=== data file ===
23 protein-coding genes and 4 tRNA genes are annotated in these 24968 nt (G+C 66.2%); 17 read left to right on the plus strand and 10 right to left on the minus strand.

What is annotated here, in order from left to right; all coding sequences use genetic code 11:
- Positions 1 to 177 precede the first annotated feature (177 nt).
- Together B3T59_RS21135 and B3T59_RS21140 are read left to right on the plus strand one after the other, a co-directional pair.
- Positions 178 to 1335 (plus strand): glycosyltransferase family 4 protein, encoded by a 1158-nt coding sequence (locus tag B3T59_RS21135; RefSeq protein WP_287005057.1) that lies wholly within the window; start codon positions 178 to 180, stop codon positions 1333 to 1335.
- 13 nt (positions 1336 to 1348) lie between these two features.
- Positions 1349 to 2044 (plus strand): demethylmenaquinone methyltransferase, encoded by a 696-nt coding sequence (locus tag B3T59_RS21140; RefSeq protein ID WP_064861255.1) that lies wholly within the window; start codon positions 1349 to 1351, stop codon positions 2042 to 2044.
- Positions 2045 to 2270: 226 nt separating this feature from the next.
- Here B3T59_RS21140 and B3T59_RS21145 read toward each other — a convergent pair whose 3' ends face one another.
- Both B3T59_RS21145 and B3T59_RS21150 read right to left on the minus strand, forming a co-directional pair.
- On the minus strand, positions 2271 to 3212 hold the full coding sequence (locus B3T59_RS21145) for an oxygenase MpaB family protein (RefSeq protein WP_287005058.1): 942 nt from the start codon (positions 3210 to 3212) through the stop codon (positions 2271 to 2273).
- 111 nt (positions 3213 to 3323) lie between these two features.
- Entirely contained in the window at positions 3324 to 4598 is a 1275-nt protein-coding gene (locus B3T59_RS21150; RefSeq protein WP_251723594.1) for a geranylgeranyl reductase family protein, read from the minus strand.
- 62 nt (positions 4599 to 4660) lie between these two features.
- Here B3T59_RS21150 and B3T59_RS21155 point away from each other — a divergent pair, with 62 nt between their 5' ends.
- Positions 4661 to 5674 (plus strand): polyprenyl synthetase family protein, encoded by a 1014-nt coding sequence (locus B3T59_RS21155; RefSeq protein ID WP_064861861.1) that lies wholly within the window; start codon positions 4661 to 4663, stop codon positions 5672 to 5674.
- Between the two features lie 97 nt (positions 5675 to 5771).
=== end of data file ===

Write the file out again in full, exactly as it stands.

23 protein-coding genes and 4 tRNA genes are annotated in these 24968 nt (G+C 66.2%); 17 read left to right on the plus strand and 10 right to left on the minus strand.

What is annotated here, in order from left to right; all coding sequences use genetic code 11:
- Positions 1 to 177 precede the first annotated feature (177 nt).
- Together B3T59_RS21135 and B3T59_RS21140 are read left to right on the plus strand one after the other, a co-directional pair.
- Positions 178 to 1335 (plus strand): glycosyltransferase family 4 protein, encoded by a 1158-nt coding sequence (locus tag B3T59_RS21135; RefSeq protein WP_287005057.1) that lies wholly within the window; start codon positions 178 to 180, stop codon positions 1333 to 1335.
- 13 nt (positions 1336 to 1348) lie between these two features.
- Positions 1349 to 2044 (plus strand): demethylmenaquinone methyltransferase, encoded by a 696-nt coding sequence (locus tag B3T59_RS21140; RefSeq protein ID WP_064861255.1) that lies wholly within the window; start codon positions 1349 to 1351, stop codon positions 2042 to 2044.
- Positions 2045 to 2270: 226 nt separating this feature from the next.
- Here B3T59_RS21140 and B3T59_RS21145 read toward each other — a convergent pair whose 3' ends face one another.
- Both B3T59_RS21145 and B3T59_RS21150 read right to left on the minus strand, forming a co-directional pair.
- On the minus strand, positions 2271 to 3212 hold the full coding sequence (locus B3T59_RS21145) for an oxygenase MpaB family protein (RefSeq protein WP_287005058.1): 942 nt from the start codon (positions 3210 to 3212) through the stop codon (positions 2271 to 2273).
- 111 nt (positions 3213 to 3323) lie between these two features.
- Entirely contained in the window at positions 3324 to 4598 is a 1275-nt protein-coding gene (locus B3T59_RS21150; RefSeq protein WP_251723594.1) for a geranylgeranyl reductase family protein, read from the minus strand.
- 62 nt (positions 4599 to 4660) lie between these two features.
- Here B3T59_RS21150 and B3T59_RS21155 point away from each other — a divergent pair, with 62 nt between their 5' ends.
- Positions 4661 to 5674 (plus strand): polyprenyl synthetase family protein, encoded by a 1014-nt coding sequence (locus B3T59_RS21155; RefSeq protein ID WP_064861861.1) that lies wholly within the window; start codon positions 4661 to 4663, stop codon positions 5672 to 5674.
- Between the two features lie 97 nt (positions 5675 to 5771).